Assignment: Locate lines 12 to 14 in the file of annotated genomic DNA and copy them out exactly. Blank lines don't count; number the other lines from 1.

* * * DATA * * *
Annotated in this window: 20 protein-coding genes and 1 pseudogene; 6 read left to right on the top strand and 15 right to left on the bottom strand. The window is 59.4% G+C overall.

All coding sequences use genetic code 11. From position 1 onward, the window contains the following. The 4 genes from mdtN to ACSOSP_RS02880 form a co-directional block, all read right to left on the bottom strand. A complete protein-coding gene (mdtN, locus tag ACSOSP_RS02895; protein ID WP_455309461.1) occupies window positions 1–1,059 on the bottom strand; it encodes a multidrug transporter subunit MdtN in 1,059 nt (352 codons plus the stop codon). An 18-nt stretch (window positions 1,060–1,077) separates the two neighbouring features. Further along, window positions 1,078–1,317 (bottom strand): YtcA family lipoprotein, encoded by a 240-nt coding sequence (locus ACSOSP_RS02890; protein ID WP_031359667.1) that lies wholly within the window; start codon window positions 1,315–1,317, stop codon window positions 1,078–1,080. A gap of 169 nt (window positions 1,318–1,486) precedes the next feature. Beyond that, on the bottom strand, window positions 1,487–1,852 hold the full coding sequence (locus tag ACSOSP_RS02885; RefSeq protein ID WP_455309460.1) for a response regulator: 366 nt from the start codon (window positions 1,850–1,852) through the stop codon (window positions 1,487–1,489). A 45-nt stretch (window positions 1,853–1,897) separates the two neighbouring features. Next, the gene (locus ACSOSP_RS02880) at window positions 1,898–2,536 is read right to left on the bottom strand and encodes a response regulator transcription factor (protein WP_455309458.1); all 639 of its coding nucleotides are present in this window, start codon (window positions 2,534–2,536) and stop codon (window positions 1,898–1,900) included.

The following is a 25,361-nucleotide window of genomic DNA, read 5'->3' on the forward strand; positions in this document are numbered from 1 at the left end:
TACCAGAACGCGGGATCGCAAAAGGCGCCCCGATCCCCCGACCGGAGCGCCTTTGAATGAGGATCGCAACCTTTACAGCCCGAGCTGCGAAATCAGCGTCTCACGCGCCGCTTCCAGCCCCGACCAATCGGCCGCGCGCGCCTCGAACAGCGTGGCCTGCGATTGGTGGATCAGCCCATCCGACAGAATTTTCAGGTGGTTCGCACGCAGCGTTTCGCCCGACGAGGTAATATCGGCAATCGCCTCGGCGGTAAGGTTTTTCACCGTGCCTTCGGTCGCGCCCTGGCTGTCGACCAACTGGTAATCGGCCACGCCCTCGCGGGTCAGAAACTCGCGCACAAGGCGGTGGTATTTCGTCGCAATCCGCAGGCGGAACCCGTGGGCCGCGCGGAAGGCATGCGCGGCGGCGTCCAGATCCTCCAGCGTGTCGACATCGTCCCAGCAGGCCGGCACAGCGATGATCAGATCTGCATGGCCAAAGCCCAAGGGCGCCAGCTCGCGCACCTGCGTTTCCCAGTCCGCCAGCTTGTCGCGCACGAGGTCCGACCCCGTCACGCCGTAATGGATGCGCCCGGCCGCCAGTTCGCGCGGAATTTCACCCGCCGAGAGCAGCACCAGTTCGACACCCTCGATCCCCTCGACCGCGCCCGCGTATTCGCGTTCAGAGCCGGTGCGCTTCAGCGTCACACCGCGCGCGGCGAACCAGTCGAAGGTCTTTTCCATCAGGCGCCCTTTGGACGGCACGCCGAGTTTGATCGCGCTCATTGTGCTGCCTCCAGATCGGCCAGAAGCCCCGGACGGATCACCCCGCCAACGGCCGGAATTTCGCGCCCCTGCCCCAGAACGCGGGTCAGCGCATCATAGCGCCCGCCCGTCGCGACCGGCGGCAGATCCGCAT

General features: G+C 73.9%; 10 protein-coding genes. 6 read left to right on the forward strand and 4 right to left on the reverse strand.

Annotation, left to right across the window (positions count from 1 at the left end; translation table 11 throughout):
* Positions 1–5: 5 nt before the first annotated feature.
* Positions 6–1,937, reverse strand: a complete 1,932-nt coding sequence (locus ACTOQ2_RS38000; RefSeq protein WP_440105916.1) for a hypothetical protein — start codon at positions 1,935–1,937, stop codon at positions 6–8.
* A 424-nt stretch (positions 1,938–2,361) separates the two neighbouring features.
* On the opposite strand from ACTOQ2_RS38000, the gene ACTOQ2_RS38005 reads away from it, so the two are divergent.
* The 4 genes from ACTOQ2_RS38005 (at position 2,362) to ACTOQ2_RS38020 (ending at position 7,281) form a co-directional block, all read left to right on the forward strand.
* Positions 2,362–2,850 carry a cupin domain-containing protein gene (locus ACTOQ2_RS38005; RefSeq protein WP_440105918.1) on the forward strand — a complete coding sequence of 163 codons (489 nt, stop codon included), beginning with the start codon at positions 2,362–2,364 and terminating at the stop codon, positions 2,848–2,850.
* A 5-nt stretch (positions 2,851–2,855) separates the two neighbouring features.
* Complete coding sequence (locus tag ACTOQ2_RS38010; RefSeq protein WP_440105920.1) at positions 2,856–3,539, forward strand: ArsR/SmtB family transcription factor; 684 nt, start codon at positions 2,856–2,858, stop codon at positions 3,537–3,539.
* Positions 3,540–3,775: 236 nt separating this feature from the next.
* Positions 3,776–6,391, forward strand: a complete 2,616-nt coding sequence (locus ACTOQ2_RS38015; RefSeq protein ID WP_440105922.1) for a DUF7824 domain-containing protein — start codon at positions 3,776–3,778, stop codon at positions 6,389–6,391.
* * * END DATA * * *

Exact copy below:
* Positions 2,362–2,850 carry a cupin domain-containing protein gene (locus ACTOQ2_RS38005; RefSeq protein WP_440105918.1) on the forward strand — a complete coding sequence of 163 codons (489 nt, stop codon included), beginning with the start codon at positions 2,362–2,364 and terminating at the stop codon, positions 2,848–2,850.
* A 5-nt stretch (positions 2,851–2,855) separates the two neighbouring features.
* Complete coding sequence (locus tag ACTOQ2_RS38010; RefSeq protein WP_440105920.1) at positions 2,856–3,539, forward strand: ArsR/SmtB family transcription factor; 684 nt, start codon at positions 2,856–2,858, stop codon at positions 3,537–3,539.